Apple's quest for modem independence from Qualcomm is going nowhere fast

iPhones could still be running Snapdragons into 2026

Apple continues to struggle to develop a modem chip for the iPhone to replace those it buys from Qualcomm, and it may not be ready by the time the current agreement between the two expires.

The ongoing saga over the Cupertino outfit's quest to become self-reliant in cellular silicon saw it extend its agreement with Qualcomm in September. Now Apple will use the smartphone chipmaker's Snapdragon 5G Modem RF Systems for smartphone launches in 2024, 2025, and 2026.

Earlier in the year, Apple was preparing internally produced cellular modem designs to be ready by the end of 2024 or early 2025, but the company is now likely to miss that goal, reports say.

According to Bloomberg, this means that availability of its home-baked silicon is unlikely before the end of 2025 or early 2026, which is the final year of Apple's extended agreement with Qualcomm, cutting it fine if the company wants to ensure it is production ready in time.

We asked Apple about the matter and will update this article if it responds.

It isn't clear what has led to the latest delays, but a report in the Wall Street Journal following the renewal of the agreement with Qualcomm claimed that Apple had simply underestimated the complexity of the task to design its own modem.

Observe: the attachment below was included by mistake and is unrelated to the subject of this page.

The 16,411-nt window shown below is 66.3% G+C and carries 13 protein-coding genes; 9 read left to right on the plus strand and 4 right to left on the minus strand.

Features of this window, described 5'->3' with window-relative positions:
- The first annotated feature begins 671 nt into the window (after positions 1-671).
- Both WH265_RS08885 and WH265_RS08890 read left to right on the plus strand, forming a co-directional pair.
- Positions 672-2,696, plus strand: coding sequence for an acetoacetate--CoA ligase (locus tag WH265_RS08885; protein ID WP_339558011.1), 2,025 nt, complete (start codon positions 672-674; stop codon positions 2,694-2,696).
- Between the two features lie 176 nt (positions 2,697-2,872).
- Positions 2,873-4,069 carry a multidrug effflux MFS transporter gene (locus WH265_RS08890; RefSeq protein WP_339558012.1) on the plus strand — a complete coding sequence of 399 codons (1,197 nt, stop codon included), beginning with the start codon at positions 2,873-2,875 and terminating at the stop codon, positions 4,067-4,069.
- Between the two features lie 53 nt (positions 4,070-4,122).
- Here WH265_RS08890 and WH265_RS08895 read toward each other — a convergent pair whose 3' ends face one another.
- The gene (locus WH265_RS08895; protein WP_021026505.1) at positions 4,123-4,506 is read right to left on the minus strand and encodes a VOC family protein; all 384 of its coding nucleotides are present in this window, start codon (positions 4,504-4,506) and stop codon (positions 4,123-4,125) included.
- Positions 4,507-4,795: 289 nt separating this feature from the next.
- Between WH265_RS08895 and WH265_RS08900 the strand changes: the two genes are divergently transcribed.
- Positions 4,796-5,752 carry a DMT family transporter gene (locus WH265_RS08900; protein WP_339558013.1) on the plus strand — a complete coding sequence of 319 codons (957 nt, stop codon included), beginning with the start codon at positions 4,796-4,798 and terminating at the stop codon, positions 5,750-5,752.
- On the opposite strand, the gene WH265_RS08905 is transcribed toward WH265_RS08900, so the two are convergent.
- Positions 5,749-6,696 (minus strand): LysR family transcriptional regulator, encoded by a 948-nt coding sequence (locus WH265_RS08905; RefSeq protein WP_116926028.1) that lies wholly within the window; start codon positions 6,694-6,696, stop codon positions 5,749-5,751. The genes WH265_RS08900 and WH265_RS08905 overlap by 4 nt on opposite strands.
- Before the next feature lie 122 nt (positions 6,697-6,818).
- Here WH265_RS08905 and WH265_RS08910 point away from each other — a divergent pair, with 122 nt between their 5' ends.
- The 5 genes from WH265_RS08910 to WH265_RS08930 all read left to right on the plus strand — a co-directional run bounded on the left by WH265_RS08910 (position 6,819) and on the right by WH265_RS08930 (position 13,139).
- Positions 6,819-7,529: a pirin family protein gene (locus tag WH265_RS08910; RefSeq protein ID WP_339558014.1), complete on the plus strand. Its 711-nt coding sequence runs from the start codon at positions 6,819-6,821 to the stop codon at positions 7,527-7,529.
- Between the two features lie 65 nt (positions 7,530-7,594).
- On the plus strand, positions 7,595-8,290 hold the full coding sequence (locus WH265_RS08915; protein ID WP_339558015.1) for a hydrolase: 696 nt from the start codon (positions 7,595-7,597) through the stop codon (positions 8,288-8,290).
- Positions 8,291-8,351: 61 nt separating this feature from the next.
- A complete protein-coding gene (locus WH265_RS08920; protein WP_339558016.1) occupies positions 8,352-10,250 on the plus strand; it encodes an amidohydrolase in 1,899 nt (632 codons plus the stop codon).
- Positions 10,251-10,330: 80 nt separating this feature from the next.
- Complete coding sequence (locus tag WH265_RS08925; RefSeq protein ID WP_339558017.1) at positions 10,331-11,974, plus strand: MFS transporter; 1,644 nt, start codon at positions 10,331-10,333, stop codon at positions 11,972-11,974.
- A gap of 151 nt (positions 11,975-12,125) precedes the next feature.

It's suggested that the company had been lulled by its success designing an Arm-based system-on-chip (SoC) to power iPhones that it thought it could easily repeat the feat with a cellular chip. But modems have to comply with numerous complex wireless specifications to connect seamlessly with different mobile networks around the world.

This is despite the iGiant swallowing Intel's 5G modem business back in 2019 after the chipmaker said it was exiting that sector. Apple picked up about 2,200 Intel workers plus intellectual property in that deal, valued at $1 billion.

Bloomberg noted that Apple also has to be careful not to infringe Qualcomm's patents, which may be slowing design efforts. In addition, the cellular standards themselves are a moving target as they continue to be developed and updated.

Qualcomm said during its earnings call for Q4 fiscal 2023 that it expected to supply some of Apple's modem chips during 2026, potentially amounting to a 20 percent share, but this could end up higher in light of the reported delays to Apple's silicon.

Nevertheless, it seems clear that Apple will eventually move to its own internally produced design as the company has a strategy of avoiding single vendor lock-in, IDC Associate Vice President Alejandro Cadenas previously told us.

Earlier expectations were that it would not take until 2026 to deliver the chip, but Apple would then have enough time to make sure their silicon was high enough quality. ®

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